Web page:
HomeLearning CenterWill They Pass? 5 SC Bills to Watch as Legislative Session Comes to a Close

Will They Pass? 5 SC Bills to Watch as Legislative Session Comes to a Close

Originally published by Joseph Bustos for The State

With a handful of days remaining in this year’s legislative session, here are five bills to watch and their chances of passing.

The session’s last day is May 9, even though lawmakers are planning to come back June 5 to hold a state supreme court election, and after the legislative primary elections to finish up work on the budget.

Bills that don’t cross the finish lines by 5 p.m. May 9 will be dead for the session, unless they’re in a conference committee, or lawmakers decide to take up with a two-thirds vote of each chamber later in the year. However, lawmakers have indicated they don’t plan to come back unless they need to respond to an emergency.


A bill meant to help the state meet growing energy needs in the future has been a top priority of the House this session. The House hopes the Senate takes up the bill and send it back so a conference committee can be started.

But Senate Majority Leader Shane Massey asked the bill be delayed until the fall to allow for further study.

But state Sen. Tom Davis, R-Beaufort, is trying to push a smaller version of the energy bill to see if it could address concerns of lawmakers that the larger piece of legislation moved too quickly. If Davis is successful, that may set the bill up for an eventual conference committee to keep the legislation alive this year.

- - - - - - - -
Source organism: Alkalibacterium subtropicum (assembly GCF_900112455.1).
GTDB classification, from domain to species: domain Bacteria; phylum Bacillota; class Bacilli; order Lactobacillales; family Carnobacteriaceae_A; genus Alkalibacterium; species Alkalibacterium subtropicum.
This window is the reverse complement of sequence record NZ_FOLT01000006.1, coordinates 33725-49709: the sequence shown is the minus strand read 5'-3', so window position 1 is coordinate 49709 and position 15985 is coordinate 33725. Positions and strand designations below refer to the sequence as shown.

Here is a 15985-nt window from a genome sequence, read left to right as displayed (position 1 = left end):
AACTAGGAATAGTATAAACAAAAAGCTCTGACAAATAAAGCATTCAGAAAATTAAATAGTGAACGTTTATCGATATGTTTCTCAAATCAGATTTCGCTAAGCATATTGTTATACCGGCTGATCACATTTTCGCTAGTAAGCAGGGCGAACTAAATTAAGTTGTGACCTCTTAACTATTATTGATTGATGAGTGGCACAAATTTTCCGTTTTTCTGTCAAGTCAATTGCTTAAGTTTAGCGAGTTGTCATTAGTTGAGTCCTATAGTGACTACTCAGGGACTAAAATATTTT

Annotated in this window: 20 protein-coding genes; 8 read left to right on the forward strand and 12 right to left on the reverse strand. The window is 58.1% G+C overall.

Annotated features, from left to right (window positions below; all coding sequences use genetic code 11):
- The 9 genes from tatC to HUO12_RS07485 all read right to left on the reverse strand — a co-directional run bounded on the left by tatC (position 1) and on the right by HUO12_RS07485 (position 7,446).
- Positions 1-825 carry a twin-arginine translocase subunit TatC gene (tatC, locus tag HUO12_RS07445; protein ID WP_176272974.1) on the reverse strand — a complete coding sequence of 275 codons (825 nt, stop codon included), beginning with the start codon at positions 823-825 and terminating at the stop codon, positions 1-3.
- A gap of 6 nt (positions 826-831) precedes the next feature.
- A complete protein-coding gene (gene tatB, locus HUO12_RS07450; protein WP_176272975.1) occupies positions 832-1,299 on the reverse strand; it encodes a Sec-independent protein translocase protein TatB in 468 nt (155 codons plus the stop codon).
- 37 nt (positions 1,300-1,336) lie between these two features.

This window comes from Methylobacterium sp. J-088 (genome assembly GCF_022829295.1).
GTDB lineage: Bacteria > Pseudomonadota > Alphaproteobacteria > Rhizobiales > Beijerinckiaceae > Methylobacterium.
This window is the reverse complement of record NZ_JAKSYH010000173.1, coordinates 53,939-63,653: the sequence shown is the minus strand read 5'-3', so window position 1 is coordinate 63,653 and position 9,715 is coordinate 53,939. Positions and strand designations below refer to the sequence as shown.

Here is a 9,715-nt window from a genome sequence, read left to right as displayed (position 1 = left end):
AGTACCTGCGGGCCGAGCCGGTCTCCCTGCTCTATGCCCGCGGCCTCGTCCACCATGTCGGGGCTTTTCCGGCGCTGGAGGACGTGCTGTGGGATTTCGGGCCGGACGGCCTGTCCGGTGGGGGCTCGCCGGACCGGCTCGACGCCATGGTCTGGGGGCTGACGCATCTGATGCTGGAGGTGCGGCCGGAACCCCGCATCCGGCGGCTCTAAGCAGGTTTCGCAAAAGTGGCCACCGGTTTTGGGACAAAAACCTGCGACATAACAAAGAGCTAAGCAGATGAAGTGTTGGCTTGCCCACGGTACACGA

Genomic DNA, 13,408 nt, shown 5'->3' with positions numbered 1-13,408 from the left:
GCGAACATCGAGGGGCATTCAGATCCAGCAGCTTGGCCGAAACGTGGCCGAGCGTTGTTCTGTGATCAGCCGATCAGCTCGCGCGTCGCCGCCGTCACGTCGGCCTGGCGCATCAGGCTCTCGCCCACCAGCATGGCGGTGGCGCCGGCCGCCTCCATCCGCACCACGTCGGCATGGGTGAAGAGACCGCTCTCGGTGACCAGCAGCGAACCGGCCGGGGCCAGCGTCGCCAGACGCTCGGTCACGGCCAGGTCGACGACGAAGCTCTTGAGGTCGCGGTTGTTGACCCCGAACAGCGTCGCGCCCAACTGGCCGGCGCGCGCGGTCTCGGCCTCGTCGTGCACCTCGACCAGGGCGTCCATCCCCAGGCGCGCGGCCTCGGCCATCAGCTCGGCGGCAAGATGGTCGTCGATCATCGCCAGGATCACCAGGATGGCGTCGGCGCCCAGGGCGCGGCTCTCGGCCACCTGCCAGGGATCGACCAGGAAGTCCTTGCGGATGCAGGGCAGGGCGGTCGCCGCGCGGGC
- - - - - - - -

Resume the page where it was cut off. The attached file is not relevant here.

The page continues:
House Republicans are trying another tactic to force the bill into conference committee. State Rep. Bill Sandifer, chairman of the Labor, Commerce and Industry Committee attached the bill to several Senate bills, including one dealing with suicide prevention training, a bill dealing with pharmacies service organizations, a bill dealing with anti-money laundering, and a bill on professional counseling.


Following last year’s disclosure of a $3.5 billion accounting error, senators in a 42-0 wanted the governor to appoint the comptroller general rather than voters electing a comptroller every four years.

Making it an appointed position requires voter approval because it would make change to the constitution.

The comptroller general serves as the state’s top accountant.

When the bill moved to the House, however, it stalled and has not moved out of the House Judiciary committee, as the committee has had to deal with about 475 bills.

“We’ve got a limited amount of time which we can move forward,” said House Judiciary Chairman Weston Newton, R-Beaufort. “Obviously the various caucuses that identify what their priorities are and we try to work and address as many of those priority items that we can so and nothing substantive in particular against the bill. I may even be a co-sponsor of it, but that doesn’t mean whether I am or not, that it accelerates whether it moves or not.”

Former Comptroller General Richard Eckstrom resigned last year and was replaced by Brian Gaines. When Eckstrom ran for reelection in 2022, he was unopposed and received 98% of the vote.

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